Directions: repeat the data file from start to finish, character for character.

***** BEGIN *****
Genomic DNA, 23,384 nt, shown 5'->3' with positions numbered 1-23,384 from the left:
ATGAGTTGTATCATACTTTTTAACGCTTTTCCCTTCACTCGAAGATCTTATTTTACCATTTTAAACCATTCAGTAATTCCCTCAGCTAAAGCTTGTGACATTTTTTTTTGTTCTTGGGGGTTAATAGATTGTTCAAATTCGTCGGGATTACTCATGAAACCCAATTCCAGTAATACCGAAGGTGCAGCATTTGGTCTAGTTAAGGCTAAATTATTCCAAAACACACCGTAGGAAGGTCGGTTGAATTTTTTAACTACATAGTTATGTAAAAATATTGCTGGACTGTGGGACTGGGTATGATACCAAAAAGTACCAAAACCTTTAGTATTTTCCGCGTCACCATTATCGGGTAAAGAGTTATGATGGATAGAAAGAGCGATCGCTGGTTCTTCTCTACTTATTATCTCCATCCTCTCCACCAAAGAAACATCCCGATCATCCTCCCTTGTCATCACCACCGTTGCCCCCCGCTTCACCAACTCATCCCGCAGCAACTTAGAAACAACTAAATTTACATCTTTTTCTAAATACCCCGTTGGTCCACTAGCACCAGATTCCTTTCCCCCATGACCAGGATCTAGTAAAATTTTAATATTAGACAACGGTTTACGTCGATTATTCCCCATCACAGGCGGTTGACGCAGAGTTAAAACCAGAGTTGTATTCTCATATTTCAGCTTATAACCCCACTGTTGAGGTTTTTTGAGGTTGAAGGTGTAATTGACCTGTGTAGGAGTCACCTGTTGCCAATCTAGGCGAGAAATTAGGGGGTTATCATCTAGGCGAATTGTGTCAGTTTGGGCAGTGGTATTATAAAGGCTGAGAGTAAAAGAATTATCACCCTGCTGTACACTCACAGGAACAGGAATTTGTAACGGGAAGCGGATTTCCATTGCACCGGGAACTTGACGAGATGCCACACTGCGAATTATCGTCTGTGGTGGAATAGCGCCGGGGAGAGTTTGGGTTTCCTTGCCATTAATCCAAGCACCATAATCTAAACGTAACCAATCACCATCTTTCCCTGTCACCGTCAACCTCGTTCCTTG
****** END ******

Genomic DNA, 23,384 nt, shown 5'->3' with positions numbered 1-23,384 from the left:
ATGAGTTGTATCATACTTTTTAACGCTTTTCCCTTCACTCGAAGATCTTATTTTACCATTTTAAACCATTCAGTAATTCCCTCAGCTAAAGCTTGTGACATTTTTTTTTGTTCTTGGGGGTTAATAGATTGTTCAAATTCGTCGGGATTACTCATGAAACCCAATTCCAGTAATACCGAAGGTGCAGCATTTGGTCTAGTTAAGGCTAAATTATTCCAAAACACACCGTAGGAAGGTCGGTTGAATTTTTTAACTACATAGTTATGTAAAAATATTGCTGGACTGTGGGACTGGGTATGATACCAAAAAGTACCAAAACCTTTAGTATTTTCCGCGTCACCATTATCGGGTAAAGAGTTATGATGGATAGAAAGAGCGATCGCTGGTTCTTCTCTACTTATTATCTCCATCCTCTCCACCAAAGAAACATCCCGATCATCCTCCCTTGTCATCACCACCGTTGCCCCCCGCTTCACCAACTCATCCCGCAGCAACTTAGAAACAACTAAATTTACATCTTTTTCTAAATACCCCGTTGGTCCACTAGCACCAGATTCCTTTCCCCCATGACCAGGATCTAGTAAAATTTTAATATTAGACAACGGTTTACGTCGATTATTCCCCATCACAGGCGGTTGACGCAGAGTTAAAACCAGAGTTGTATTCTCATATTTCAGCTTATAACCCCACTGTTGAGGTTTTTTGAGGTTGAAGGTGTAATTGACCTGTGTAGGAGTCACCTGTTGCCAATCTAGGCGAGAAATTAGGGGGTTATCATCTAGGCGAATTGTGTCAGTTTGGGCAGTGGTATTATAAAGGCTGAGAGTAAAAGAATTATCACCCTGCTGTACACTCACAGGAACAGGAATTTGTAACGGGAAGCGGATTTCCATTGCACCGGGAACTTGACGAGATGCCACACTGCGAATTATCGTCTGTGGTGGAATAGCGCCGGGGAGAGTTTGGGTTTCCTTGCCATTAATCCAAGCACCATAATCTAAACGTAACCAATCACCATCTTTCCCTGTCACCGTCAACCTCGTTCCTTG